Golf is an extremely fun and competitive sport, and while it may not be as popular as some other sports, it’s a great way to get out into some beautiful scenery, meet friends, and stay fit regardless of your age and experience.
While golf is very fun and increasingly accessible, many people find it difficult to plan their day around a full 18 holes of golf, and there are a lot of variables to take into account when planning your next trip.
In this guide, we’re going to look at how long it takes to complete a full 18 holes of golf, as well as the many variables and factors that can affect your rate of play and some additional tips on how to speed your round up and keep things moving at a steady pace.
But first, let’s take a look at how long an 18 hole round roughly takes.
A standard par 4 hole at most golf courses will typically take a golfer around 10 minutes to finish, ideally. In theory, this means that an average group of players should take around 15 minutes to complete a hole, while beginners may take up to 20 minutes per hole depending on conditions and other factors. From these estimations, it is possible to make a rough estimate of how long a full 18 holes will take.
For professional or low handicap players with an open course in front of them, a whole round of golf can be completed in around 3 hours, while for average players it should end up being around 4 hours – but this isn’t always the case.
For beginners, a full round could take 5 hours depending on the amount they struggle and other key factors. Beginners should keep in mind that a golf course’s pace is like a chain, and the weakest link can bog down the whole course. If you’re a beginner, remember that you’re there to have fun, so if you find yourself struggling, there’s no shame in picking up and dropping near your more experienced playing partners. Nobody cares if you suck, but everyone cares if you slow them down.
There’s no escaping the fact that even on the lower end of the spectrum, this is a considerable amount of time. In fact, time is one of the key reasons why people don’t play much golf, or don’t try it out. It’s simply a massive investment of time each week or each month.
However, there is a good way to think about this to make it seem less daunting. For example, there are movies which last 3 hours, sometimes more, and many people binge watch several episodes of TV for 3 or 4 hours without thinking, which puts a round of golf into perspective and makes it comparable to a lot of other leisure activities.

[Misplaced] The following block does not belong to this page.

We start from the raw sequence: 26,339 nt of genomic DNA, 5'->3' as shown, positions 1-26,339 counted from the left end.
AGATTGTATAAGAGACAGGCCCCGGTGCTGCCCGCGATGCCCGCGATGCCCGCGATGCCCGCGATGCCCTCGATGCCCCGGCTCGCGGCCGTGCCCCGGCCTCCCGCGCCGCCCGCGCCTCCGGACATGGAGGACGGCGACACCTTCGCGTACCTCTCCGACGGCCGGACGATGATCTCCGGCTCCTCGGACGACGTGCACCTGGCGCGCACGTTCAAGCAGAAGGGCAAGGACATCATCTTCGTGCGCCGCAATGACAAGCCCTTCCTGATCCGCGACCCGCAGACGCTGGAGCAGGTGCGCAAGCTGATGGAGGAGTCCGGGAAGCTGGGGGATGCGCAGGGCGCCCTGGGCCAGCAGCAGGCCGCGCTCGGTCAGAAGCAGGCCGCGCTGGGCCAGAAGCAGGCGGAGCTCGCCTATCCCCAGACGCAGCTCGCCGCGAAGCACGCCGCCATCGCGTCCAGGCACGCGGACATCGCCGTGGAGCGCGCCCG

Despite all of this, there are a ton of factors which can affect your speed on the golf course, so making an accurate assessment of time lengths is difficult and somewhat uncertain, however, these times will allow you to at least make rough plans going forward.
Factors Affecting Play Speed
In this section, we’re going to highlight some of the main variables that will influence your rate of play.
Riding vs. Walking
One of the first things to consider is how you’re getting around the golf course. Walking from hole to hole is considerably slower and less comfortable than using a golf cart, and you can shave off several minutes from your total play time by using one of these. I’ve personally played 18 holes in less than 90 minutes when the course has been wide open (and it only cost me $15 – summer in Arizona is great for this if you can deal with the heat).
Golf carts also help you preserve your energy for your strokes and protect you from the elements out on the course, be it rain or sunshine.
However, a common misconception is that golf carts make the round go faster for all golfers – it doesn’t matter if you save 30 seconds driving to the ball if you spend extra time getting ready to hit your next shot.
Another important factor is group size, as naturally more players means more waiting around per hole and less fluid and consistency in the play.
More shots per hole will multiply your play time considerably, so if you’re inviting more players make sure to account for this.
Smaller groups will play through a lot quicker, however, there are some occasions where a small group of beginner players will be slower than a larger group of more experienced players, and its important to not hold up play excessively and follow good course etiquette to prevent holding up other people and ruining their plans.